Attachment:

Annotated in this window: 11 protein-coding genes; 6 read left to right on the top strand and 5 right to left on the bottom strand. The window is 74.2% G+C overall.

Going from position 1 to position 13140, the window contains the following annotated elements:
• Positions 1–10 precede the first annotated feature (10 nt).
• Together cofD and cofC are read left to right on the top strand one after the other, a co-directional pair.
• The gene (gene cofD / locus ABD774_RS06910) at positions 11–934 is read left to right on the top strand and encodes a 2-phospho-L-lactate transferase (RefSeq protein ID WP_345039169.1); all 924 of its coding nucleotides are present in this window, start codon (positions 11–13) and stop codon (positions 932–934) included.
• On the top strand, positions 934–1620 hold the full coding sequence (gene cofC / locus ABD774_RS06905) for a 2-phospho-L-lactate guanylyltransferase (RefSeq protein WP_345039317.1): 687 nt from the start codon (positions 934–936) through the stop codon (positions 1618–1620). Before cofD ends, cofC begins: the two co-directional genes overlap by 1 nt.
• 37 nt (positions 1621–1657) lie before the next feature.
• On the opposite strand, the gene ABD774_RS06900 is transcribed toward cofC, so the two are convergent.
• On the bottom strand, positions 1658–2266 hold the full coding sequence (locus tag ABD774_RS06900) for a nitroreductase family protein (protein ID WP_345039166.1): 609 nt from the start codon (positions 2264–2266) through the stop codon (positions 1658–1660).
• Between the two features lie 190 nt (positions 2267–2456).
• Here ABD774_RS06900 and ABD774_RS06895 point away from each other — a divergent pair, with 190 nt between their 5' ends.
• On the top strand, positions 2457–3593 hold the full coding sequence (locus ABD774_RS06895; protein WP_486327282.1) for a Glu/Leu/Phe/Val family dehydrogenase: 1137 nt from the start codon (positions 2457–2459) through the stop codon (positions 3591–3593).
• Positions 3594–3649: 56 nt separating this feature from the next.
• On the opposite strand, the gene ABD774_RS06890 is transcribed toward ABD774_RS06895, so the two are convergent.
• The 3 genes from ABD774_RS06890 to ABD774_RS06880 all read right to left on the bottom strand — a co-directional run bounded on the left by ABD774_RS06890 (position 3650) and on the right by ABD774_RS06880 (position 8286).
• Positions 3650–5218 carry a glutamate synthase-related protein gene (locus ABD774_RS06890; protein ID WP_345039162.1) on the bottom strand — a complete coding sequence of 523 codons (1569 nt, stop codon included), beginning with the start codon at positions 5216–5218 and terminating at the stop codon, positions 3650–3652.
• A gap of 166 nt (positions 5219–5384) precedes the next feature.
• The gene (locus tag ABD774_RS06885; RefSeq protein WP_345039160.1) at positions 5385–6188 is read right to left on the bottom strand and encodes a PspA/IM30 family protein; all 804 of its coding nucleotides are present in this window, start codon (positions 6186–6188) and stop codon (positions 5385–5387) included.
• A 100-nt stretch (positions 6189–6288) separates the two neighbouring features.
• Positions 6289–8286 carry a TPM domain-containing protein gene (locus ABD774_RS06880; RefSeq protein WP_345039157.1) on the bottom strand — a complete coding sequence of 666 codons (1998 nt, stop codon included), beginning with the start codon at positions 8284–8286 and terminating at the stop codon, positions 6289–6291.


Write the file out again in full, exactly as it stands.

Annotated in this window: 11 protein-coding genes; 6 read left to right on the top strand and 5 right to left on the bottom strand. The window is 74.2% G+C overall.

Going from position 1 to position 13140, the window contains the following annotated elements:
• Positions 1–10 precede the first annotated feature (10 nt).
• Together cofD and cofC are read left to right on the top strand one after the other, a co-directional pair.
• The gene (gene cofD / locus ABD774_RS06910) at positions 11–934 is read left to right on the top strand and encodes a 2-phospho-L-lactate transferase (RefSeq protein ID WP_345039169.1); all 924 of its coding nucleotides are present in this window, start codon (positions 11–13) and stop codon (positions 932–934) included.
• On the top strand, positions 934–1620 hold the full coding sequence (gene cofC / locus ABD774_RS06905) for a 2-phospho-L-lactate guanylyltransferase (RefSeq protein WP_345039317.1): 687 nt from the start codon (positions 934–936) through the stop codon (positions 1618–1620). Before cofD ends, cofC begins: the two co-directional genes overlap by 1 nt.
• 37 nt (positions 1621–1657) lie before the next feature.
• On the opposite strand, the gene ABD774_RS06900 is transcribed toward cofC, so the two are convergent.
• On the bottom strand, positions 1658–2266 hold the full coding sequence (locus tag ABD774_RS06900) for a nitroreductase family protein (protein ID WP_345039166.1): 609 nt from the start codon (positions 2264–2266) through the stop codon (positions 1658–1660).
• Between the two features lie 190 nt (positions 2267–2456).
• Here ABD774_RS06900 and ABD774_RS06895 point away from each other — a divergent pair, with 190 nt between their 5' ends.
• On the top strand, positions 2457–3593 hold the full coding sequence (locus ABD774_RS06895; protein WP_486327282.1) for a Glu/Leu/Phe/Val family dehydrogenase: 1137 nt from the start codon (positions 2457–2459) through the stop codon (positions 3591–3593).
• Positions 3594–3649: 56 nt separating this feature from the next.
• On the opposite strand, the gene ABD774_RS06890 is transcribed toward ABD774_RS06895, so the two are convergent.
• The 3 genes from ABD774_RS06890 to ABD774_RS06880 all read right to left on the bottom strand — a co-directional run bounded on the left by ABD774_RS06890 (position 3650) and on the right by ABD774_RS06880 (position 8286).
• Positions 3650–5218 carry a glutamate synthase-related protein gene (locus ABD774_RS06890; protein ID WP_345039162.1) on the bottom strand — a complete coding sequence of 523 codons (1569 nt, stop codon included), beginning with the start codon at positions 5216–5218 and terminating at the stop codon, positions 3650–3652.
• A gap of 166 nt (positions 5219–5384) precedes the next feature.
• The gene (locus tag ABD774_RS06885; RefSeq protein WP_345039160.1) at positions 5385–6188 is read right to left on the bottom strand and encodes a PspA/IM30 family protein; all 804 of its coding nucleotides are present in this window, start codon (positions 6186–6188) and stop codon (positions 5385–5387) included.
• A 100-nt stretch (positions 6189–6288) separates the two neighbouring features.
• Positions 6289–8286 carry a TPM domain-containing protein gene (locus ABD774_RS06880; RefSeq protein WP_345039157.1) on the bottom strand — a complete coding sequence of 666 codons (1998 nt, stop codon included), beginning with the start codon at positions 8284–8286 and terminating at the stop codon, positions 6289–6291.